AMA Vigorously Opposes 2013 ICD-10 Implementation
During its 65th Interim Meeting in New Orleans, the American Medical Association’s (AMA’s) House of Delegates formally resolved to “vigorously work to stop the implementation of ICD-10 and to reduce its unnecessary and significant burdens on the practice of medicine.” The AMA cited cost as the most significant of those burdens.
The Centers for Medicare & Medicaid Services (CMS) has mandated an Oct. 1, 2013 implementation date of the ICD-10 code set for all health care providers. ICD-10 more than quadruples the number of codes in the current ICD-9. The increased specificity of ICD-10 is expected to improve the quality of health care data and subsequently improve clinical, financial, and administrative outcomes.
ICD-10 also introduces new complexity into health care, will require providers to document patient encounters to greater detail, and will be costly to implement. A 2008 study found that a small three-physician practice would need to spend $83,290 to implement ICD-10, while a 10-physician practice would spend $285,195 to make the coding change.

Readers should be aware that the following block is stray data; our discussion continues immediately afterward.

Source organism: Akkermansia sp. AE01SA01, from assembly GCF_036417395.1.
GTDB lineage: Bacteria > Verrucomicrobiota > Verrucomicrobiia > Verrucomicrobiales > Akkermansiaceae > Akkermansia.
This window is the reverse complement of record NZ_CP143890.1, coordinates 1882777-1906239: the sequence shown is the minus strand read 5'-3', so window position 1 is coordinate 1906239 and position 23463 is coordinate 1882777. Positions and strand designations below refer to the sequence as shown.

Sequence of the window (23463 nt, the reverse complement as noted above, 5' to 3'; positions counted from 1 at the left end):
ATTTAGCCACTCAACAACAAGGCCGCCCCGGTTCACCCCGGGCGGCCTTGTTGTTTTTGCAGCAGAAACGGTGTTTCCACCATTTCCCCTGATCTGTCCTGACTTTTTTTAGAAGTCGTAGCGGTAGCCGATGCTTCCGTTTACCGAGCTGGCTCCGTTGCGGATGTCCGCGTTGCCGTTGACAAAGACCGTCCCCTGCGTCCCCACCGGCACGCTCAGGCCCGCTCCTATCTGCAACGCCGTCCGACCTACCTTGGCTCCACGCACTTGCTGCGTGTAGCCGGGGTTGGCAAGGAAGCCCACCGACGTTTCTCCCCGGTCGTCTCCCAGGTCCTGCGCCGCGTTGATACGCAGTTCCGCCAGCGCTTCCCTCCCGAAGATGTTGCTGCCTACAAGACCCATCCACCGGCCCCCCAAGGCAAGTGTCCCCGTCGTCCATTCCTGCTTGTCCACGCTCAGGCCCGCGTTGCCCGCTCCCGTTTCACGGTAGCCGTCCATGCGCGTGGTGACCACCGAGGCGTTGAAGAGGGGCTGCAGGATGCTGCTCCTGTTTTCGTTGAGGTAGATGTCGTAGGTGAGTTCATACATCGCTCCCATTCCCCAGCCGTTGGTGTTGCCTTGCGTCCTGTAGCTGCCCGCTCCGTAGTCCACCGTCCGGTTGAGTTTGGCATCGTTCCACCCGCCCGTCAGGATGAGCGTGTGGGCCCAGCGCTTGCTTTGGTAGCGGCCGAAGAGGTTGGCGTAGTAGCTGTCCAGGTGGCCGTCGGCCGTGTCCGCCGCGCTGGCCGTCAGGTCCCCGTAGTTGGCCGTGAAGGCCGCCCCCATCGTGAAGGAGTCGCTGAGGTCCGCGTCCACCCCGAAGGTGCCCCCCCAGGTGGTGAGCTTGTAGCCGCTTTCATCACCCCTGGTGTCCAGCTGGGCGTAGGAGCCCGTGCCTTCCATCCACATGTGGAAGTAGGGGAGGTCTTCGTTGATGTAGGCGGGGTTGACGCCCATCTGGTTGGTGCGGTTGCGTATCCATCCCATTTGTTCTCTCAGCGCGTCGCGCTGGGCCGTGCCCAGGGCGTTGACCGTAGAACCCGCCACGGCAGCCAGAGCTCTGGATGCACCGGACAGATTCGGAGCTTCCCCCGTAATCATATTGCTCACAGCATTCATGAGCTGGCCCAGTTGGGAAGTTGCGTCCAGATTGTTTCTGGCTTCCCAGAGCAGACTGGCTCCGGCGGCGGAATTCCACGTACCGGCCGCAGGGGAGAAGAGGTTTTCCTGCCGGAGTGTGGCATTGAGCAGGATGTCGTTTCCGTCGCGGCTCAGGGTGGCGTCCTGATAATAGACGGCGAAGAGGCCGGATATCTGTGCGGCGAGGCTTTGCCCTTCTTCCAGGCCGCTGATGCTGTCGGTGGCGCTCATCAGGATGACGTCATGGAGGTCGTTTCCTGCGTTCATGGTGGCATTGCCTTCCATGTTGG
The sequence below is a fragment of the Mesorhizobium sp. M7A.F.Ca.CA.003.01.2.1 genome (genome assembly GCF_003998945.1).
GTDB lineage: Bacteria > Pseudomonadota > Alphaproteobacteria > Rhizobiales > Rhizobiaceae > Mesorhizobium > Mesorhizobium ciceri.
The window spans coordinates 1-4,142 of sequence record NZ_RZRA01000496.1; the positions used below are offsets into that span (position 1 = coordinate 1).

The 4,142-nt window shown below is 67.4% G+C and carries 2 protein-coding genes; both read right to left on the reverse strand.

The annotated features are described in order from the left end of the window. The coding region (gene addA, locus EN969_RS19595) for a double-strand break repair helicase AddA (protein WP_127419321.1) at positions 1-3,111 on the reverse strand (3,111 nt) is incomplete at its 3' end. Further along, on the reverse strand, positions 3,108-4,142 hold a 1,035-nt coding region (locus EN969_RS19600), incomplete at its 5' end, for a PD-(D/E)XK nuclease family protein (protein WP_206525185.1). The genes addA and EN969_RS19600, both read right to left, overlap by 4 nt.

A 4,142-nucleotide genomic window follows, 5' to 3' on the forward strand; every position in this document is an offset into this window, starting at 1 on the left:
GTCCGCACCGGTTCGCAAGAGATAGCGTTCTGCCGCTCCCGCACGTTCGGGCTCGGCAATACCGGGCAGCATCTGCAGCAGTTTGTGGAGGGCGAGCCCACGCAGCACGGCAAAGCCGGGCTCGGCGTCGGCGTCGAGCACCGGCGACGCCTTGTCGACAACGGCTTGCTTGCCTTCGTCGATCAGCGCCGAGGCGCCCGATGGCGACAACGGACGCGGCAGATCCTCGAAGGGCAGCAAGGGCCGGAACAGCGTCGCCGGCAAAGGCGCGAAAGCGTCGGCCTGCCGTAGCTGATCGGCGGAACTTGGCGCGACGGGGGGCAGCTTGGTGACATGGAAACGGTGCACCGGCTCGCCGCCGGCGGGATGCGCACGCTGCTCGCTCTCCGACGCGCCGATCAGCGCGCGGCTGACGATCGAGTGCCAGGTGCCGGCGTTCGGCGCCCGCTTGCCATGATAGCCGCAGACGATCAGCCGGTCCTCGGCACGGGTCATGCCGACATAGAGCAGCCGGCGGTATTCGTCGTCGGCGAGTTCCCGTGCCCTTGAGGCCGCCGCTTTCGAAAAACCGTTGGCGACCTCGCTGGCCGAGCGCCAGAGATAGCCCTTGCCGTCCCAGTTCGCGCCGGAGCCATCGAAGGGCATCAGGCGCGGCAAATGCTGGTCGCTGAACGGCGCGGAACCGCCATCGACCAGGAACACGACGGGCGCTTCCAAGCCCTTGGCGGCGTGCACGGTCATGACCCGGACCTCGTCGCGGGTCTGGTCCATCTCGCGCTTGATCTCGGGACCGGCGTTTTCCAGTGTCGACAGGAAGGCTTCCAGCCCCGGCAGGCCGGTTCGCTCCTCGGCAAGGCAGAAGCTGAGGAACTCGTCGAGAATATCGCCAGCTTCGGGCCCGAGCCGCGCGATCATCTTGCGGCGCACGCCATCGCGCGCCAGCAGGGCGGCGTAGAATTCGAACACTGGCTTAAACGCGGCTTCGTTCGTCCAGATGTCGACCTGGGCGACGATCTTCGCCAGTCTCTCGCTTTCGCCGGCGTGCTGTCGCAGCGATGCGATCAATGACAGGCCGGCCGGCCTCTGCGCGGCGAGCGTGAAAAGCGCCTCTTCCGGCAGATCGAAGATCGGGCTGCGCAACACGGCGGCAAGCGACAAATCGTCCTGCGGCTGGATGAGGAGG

“At a time when we are working to get the best value possible for our health care dollar, this massive and expensive undertaking will add administrative expense and create unnecessary workflow disruptions,” said AMA President Peter W. Carmel, M.D., in a press release.
“The timing could not be worse as many physicians are working to implement electronic health records into their practices,” Carmel continued. The AMA represents many physicians in smaller groups, who are less able to bear the costs of ICD-10 implementation, “meaningful use” requirements, and other mandates. Further, Carmel stated that ICD-10 would have “no direct benefit to individual patients’ care.”
The AMA would support a new code set, however, and also resolved to “work with other national and state medical and informatics associations to assess an appropriate replacement for ICD-9.”
Once before, CMS heeded a call from the AMA to delay ICD-10 implementation, from Oct. 1, 2011 to the current date. Since then, CMS has repeatedly announced that there will be no further delay.
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